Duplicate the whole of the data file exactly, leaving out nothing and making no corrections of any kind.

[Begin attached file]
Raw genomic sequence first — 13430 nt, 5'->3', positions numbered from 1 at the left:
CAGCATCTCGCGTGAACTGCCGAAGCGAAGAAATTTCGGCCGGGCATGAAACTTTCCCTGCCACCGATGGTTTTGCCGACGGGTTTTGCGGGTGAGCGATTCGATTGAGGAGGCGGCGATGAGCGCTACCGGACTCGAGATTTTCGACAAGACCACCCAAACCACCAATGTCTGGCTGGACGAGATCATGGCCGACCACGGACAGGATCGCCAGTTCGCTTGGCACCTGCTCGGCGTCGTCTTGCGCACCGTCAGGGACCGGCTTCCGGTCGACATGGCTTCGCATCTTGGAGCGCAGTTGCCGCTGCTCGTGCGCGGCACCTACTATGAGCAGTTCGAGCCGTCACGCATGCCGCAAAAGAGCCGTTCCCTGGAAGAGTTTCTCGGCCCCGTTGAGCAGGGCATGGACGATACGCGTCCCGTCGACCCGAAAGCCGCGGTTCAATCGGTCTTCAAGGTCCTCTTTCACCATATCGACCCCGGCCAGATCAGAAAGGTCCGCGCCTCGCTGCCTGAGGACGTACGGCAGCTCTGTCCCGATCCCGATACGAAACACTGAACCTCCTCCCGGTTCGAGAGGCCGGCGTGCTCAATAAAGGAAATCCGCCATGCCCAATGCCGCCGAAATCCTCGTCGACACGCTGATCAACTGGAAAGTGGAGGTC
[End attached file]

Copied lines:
Raw genomic sequence first — 13430 nt, 5'->3', positions numbered from 1 at the left:
CAGCATCTCGCGTGAACTGCCGAAGCGAAGAAATTTCGGCCGGGCATGAAACTTTCCCTGCCACCGATGGTTTTGCCGACGGGTTTTGCGGGTGAGCGATTCGATTGAGGAGGCGGCGATGAGCGCTACCGGACTCGAGATTTTCGACAAGACCACCCAAACCACCAATGTCTGGCTGGACGAGATCATGGCCGACCACGGACAGGATCGCCAGTTCGCTTGGCACCTGCTCGGCGTCGTCTTGCGCACCGTCAGGGACCGGCTTCCGGTCGACATGGCTTCGCATCTTGGAGCGCAGTTGCCGCTGCTCGTGCGCGGCACCTACTATGAGCAGTTCGAGCCGTCACGCATGCCGCAAAAGAGCCGTTCCCTGGAAGAGTTTCTCGGCCCCGTTGAGCAGGGCATGGACGATACGCGTCCCGTCGACCCGAAAGCCGCGGTTCAATCGGTCTTCAAGGTCCTCTTTCACCATATCGACCCCGGCCAGATCAGAAAGGTCCGCGCCTCGCTGCCTGAGGACGTACGGCAGCTCTGTCCCGATCCCGATACGAAACACTGAACCTCCTCCCGGTTCGAGAGGCCGGCGTGCTCAATAAAGGAAATCCGCCATGCCCAATGCCGCCGAAATCCTCGTCGACACGCTGATCAACTGGAAAGTGGAGGTC